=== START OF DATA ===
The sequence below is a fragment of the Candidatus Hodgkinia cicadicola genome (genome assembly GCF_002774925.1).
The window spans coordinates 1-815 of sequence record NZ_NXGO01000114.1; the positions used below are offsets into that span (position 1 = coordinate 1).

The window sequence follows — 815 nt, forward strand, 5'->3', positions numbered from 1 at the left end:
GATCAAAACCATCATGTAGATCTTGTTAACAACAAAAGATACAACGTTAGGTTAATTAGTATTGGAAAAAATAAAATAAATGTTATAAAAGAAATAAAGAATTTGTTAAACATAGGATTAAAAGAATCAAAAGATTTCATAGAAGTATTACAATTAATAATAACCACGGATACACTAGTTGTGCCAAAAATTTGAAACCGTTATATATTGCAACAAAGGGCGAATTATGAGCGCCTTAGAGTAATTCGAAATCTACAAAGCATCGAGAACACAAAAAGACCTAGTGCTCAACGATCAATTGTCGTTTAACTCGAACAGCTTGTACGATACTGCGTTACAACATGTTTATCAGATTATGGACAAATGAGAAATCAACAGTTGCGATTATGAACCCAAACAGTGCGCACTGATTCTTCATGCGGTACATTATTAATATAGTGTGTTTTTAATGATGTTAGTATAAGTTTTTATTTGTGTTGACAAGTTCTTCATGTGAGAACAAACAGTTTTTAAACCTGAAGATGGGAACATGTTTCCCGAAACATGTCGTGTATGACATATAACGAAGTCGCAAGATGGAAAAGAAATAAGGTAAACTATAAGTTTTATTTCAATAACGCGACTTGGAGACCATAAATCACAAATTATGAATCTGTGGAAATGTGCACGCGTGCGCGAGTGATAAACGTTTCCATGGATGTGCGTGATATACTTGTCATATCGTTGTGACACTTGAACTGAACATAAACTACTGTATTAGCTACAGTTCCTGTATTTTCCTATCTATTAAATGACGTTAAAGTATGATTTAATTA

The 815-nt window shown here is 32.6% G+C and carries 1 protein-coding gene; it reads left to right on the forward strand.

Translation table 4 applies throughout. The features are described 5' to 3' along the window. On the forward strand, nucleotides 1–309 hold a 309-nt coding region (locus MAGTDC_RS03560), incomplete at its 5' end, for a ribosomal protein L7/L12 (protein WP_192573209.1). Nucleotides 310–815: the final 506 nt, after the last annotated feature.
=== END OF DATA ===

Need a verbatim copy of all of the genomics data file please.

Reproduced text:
The sequence below is a fragment of the Candidatus Hodgkinia cicadicola genome (genome assembly GCF_002774925.1).
The window spans coordinates 1-815 of sequence record NZ_NXGO01000114.1; the positions used below are offsets into that span (position 1 = coordinate 1).

The window sequence follows — 815 nt, forward strand, 5'->3', positions numbered from 1 at the left end:
GATCAAAACCATCATGTAGATCTTGTTAACAACAAAAGATACAACGTTAGGTTAATTAGTATTGGAAAAAATAAAATAAATGTTATAAAAGAAATAAAGAATTTGTTAAACATAGGATTAAAAGAATCAAAAGATTTCATAGAAGTATTACAATTAATAATAACCACGGATACACTAGTTGTGCCAAAAATTTGAAACCGTTATATATTGCAACAAAGGGCGAATTATGAGCGCCTTAGAGTAATTCGAAATCTACAAAGCATCGAGAACACAAAAAGACCTAGTGCTCAACGATCAATTGTCGTTTAACTCGAACAGCTTGTACGATACTGCGTTACAACATGTTTATCAGATTATGGACAAATGAGAAATCAACAGTTGCGATTATGAACCCAAACAGTGCGCACTGATTCTTCATGCGGTACATTATTAATATAGTGTGTTTTTAATGATGTTAGTATAAGTTTTTATTTGTGTTGACAAGTTCTTCATGTGAGAACAAACAGTTTTTAAACCTGAAGATGGGAACATGTTTCCCGAAACATGTCGTGTATGACATATAACGAAGTCGCAAGATGGAAAAGAAATAAGGTAAACTATAAGTTTTATTTCAATAACGCGACTTGGAGACCATAAATCACAAATTATGAATCTGTGGAAATGTGCACGCGTGCGCGAGTGATAAACGTTTCCATGGATGTGCGTGATATACTTGTCATATCGTTGTGACACTTGAACTGAACATAAACTACTGTATTAGCTACAGTTCCTGTATTTTCCTATCTATTAAATGACGTTAAAGTATGATTTAATTA

The 815-nt window shown here is 32.6% G+C and carries 1 protein-coding gene; it reads left to right on the forward strand.

Translation table 4 applies throughout. The features are described 5' to 3' along the window. On the forward strand, nucleotides 1–309 hold a 309-nt coding region (locus MAGTDC_RS03560), incomplete at its 5' end, for a ribosomal protein L7/L12 (protein WP_192573209.1). Nucleotides 310–815: the final 506 nt, after the last annotated feature.